Somewhere in the years of growing up, I not only forgot about the book, but as Kris Kristofferson wrote, I lost it somewhere, somehow along the way. So, a couple of years ago, I decided to search for the book. It took patience and time, but I located three paperback copies, which I have tucked away as treasured keepsakes.
You’ll notice the author’s name is not on the book's cover nor is it identified anywhere within the book, which makes me sad. On the bottom left in the next illustration, you’ll see the publisher is Whitman, and the Roman numerals translate to a 1952 copyright date.
The illustrations certainly pigeonhole the book as classic 1950s/early 1960s style. They also bring up fond reading memories, since I am of the generation who learned to read with Dick, Jane, and Sally and “See Spot run.”
A Horse for Henry goes like this…
What Henry wants most is a black colt named Shine, but he hasn’t shown that he’s dependable enough to take care of a horse. He leaves a saddle out in the rain. He forgets to load the salt in the chuck wagon. He leaves the corral gate open, and the horses get out. His dad tells him, “Son, when you can do a man’s work and do it right, you can have a horse.”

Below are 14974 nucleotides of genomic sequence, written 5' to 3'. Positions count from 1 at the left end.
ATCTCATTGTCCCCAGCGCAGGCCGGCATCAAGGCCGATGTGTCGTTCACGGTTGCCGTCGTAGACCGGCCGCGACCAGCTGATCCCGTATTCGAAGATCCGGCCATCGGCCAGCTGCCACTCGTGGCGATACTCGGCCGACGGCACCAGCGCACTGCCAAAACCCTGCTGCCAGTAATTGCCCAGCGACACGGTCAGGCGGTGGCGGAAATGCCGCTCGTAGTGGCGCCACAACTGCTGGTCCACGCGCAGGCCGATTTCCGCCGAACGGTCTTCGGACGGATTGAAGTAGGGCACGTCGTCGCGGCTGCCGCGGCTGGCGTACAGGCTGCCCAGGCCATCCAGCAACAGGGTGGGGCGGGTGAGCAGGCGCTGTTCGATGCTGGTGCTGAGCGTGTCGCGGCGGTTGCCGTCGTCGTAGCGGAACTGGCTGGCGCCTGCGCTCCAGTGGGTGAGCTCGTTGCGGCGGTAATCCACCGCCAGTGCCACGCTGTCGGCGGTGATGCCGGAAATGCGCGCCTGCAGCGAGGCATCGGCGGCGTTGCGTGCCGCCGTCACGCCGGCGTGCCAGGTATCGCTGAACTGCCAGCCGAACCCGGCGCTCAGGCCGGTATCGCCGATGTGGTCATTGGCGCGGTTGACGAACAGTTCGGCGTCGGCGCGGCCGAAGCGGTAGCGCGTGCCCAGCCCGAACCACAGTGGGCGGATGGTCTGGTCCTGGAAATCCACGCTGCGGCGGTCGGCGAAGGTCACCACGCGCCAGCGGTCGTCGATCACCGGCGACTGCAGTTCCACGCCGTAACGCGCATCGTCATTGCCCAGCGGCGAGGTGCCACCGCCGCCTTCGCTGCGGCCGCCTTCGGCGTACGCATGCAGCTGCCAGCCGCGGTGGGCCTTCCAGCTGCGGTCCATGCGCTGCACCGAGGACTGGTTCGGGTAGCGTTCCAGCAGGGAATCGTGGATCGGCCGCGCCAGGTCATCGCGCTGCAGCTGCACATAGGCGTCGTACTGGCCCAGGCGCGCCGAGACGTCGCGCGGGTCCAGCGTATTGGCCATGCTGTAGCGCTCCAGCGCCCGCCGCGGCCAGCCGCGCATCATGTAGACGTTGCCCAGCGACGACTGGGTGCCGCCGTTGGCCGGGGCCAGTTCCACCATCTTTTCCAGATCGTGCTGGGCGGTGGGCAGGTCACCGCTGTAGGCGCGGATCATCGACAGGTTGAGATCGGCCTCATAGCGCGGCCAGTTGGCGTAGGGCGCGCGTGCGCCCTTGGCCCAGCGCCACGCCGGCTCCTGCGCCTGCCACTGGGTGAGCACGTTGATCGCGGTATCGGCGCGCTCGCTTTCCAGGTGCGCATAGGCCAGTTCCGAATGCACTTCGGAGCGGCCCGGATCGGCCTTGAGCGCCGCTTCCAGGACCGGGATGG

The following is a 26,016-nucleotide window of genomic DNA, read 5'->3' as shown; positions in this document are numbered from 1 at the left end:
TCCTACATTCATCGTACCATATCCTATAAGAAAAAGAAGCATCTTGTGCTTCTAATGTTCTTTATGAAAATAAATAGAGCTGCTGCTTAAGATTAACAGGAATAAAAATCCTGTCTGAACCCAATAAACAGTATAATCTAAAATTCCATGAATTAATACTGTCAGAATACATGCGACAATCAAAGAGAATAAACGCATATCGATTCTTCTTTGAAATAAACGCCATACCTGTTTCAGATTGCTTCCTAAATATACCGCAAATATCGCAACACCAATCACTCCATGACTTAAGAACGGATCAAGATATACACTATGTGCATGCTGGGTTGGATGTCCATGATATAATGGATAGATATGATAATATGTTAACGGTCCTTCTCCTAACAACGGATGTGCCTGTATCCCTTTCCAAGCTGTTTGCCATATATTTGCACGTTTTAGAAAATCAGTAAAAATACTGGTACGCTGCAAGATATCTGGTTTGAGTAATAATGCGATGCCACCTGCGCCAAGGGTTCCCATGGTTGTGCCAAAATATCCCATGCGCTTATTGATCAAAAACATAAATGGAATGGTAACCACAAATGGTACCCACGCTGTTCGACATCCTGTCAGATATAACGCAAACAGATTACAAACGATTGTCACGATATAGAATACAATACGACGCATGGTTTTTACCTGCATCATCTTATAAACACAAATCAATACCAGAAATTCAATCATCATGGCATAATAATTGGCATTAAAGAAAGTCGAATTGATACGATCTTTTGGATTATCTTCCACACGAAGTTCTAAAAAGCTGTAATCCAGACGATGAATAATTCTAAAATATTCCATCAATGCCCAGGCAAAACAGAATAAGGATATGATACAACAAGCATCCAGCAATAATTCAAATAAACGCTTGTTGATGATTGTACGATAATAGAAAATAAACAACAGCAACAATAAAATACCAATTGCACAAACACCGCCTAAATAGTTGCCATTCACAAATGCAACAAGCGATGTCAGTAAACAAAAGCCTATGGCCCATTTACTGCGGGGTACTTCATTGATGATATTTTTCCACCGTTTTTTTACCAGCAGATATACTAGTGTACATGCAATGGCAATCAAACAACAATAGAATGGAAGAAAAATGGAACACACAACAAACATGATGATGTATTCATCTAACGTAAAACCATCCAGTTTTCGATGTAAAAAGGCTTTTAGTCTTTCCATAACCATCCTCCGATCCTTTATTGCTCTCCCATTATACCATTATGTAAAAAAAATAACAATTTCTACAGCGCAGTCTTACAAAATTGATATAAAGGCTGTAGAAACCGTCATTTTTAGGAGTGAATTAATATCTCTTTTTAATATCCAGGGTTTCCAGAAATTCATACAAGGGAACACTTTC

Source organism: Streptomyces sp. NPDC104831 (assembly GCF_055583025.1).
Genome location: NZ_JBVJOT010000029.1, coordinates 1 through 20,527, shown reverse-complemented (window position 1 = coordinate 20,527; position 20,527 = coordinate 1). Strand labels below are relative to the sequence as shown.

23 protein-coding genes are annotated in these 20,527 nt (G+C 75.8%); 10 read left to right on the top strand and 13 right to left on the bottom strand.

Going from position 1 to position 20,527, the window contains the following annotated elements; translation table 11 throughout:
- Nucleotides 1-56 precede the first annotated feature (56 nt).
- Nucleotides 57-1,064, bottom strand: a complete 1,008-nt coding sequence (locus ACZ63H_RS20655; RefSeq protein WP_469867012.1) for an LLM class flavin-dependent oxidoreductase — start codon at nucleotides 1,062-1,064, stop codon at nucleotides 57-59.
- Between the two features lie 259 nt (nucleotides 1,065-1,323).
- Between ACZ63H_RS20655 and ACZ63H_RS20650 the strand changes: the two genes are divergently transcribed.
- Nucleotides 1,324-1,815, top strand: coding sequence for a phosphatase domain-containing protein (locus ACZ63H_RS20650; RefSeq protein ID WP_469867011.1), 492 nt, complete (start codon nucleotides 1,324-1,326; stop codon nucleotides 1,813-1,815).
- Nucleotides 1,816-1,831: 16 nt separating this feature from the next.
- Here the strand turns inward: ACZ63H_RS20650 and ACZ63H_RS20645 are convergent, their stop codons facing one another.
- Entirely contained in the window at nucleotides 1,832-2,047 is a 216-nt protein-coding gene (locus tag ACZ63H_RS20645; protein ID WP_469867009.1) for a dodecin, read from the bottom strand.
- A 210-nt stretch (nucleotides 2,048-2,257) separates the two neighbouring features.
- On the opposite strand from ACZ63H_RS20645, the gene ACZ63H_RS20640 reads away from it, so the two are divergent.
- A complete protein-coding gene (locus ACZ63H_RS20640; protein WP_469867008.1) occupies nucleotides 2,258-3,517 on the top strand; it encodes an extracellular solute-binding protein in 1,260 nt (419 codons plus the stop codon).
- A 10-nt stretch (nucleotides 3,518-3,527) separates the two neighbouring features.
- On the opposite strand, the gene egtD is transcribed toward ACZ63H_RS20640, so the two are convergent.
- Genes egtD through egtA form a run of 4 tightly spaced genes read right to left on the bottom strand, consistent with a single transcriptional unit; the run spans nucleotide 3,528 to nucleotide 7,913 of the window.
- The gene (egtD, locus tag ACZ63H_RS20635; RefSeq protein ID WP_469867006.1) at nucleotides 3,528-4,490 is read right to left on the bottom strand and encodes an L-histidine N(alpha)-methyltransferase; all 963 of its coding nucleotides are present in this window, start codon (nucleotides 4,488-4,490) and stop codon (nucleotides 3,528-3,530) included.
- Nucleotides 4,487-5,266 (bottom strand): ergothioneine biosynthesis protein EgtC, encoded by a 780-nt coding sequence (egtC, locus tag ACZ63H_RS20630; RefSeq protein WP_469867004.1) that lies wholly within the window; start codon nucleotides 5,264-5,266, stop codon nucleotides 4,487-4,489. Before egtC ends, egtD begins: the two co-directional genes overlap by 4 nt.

Just when it looks like Henry will always have to ride the family’s pet mule and never get a horse of his own, through some quick thinking on his part, he saves his little brother (and himself) from a cougar.
The next morning, Henry wakes to find Shine tied outside his window, and his dad says, “You’re a man now, Henry, and a man can’t get along very well without a horse of his own.”
Now, from my adult’s perspective, I look back on the popularity of the traditional western novels, television show, movies, and perhaps even some of the country music during the era when A Horse for Henry was published, and I see this story as a post-WWII children’s slant on the Old West theme of “what makes a man a man”.
This story, and its message, has stayed with me all these years and, every time I reread it, I remember why love it so much.
When I was ten, I got my first horse. The picture on the left is me with my Welsh pony named Corky. I was riding in the Howdy Days Parade in Fort Morgan, Colorado in August 1964. The picture on the right was at the Morgan County Fair in Brush, Colorado in August 1965 (4-H).
What is a favorite childhood book of yours?
Until next time,
Writing the West one romance upon a time
Coming March 9th
Surprise giveaway...stay tuned for more
Newsletter Sign-up: http://tinyurl.com/ouu4o5c
YouTube Channel: http://www.youtube.com/user/kayespencer?feature=mhee